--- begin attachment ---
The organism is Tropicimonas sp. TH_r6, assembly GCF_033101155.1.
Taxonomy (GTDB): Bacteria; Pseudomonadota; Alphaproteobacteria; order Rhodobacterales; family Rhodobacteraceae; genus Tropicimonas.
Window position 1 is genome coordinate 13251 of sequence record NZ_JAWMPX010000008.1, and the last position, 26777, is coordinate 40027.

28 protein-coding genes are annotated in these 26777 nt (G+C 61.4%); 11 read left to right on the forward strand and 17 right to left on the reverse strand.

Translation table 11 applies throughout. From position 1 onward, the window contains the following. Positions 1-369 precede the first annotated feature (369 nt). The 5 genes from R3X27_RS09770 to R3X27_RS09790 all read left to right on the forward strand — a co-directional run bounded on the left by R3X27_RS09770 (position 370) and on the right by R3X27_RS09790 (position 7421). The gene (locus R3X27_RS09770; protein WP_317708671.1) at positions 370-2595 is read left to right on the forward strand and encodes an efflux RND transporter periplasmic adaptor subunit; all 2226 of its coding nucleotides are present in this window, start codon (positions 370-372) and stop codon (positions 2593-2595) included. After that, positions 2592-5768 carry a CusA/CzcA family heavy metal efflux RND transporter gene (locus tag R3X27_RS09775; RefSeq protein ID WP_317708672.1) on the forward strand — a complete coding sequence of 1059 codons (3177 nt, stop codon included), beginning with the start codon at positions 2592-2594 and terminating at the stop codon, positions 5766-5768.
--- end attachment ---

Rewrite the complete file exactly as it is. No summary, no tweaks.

The organism is Tropicimonas sp. TH_r6, assembly GCF_033101155.1.
Taxonomy (GTDB): Bacteria; Pseudomonadota; Alphaproteobacteria; order Rhodobacterales; family Rhodobacteraceae; genus Tropicimonas.
Window position 1 is genome coordinate 13251 of sequence record NZ_JAWMPX010000008.1, and the last position, 26777, is coordinate 40027.

28 protein-coding genes are annotated in these 26777 nt (G+C 61.4%); 11 read left to right on the forward strand and 17 right to left on the reverse strand.

Translation table 11 applies throughout. From position 1 onward, the window contains the following. Positions 1-369 precede the first annotated feature (369 nt). The 5 genes from R3X27_RS09770 to R3X27_RS09790 all read left to right on the forward strand — a co-directional run bounded on the left by R3X27_RS09770 (position 370) and on the right by R3X27_RS09790 (position 7421). The gene (locus R3X27_RS09770; protein WP_317708671.1) at positions 370-2595 is read left to right on the forward strand and encodes an efflux RND transporter periplasmic adaptor subunit; all 2226 of its coding nucleotides are present in this window, start codon (positions 370-372) and stop codon (positions 2593-2595) included. After that, positions 2592-5768 carry a CusA/CzcA family heavy metal efflux RND transporter gene (locus tag R3X27_RS09775; RefSeq protein ID WP_317708672.1) on the forward strand — a complete coding sequence of 1059 codons (3177 nt, stop codon included), beginning with the start codon at positions 2592-2594 and terminating at the stop codon, positions 5766-5768.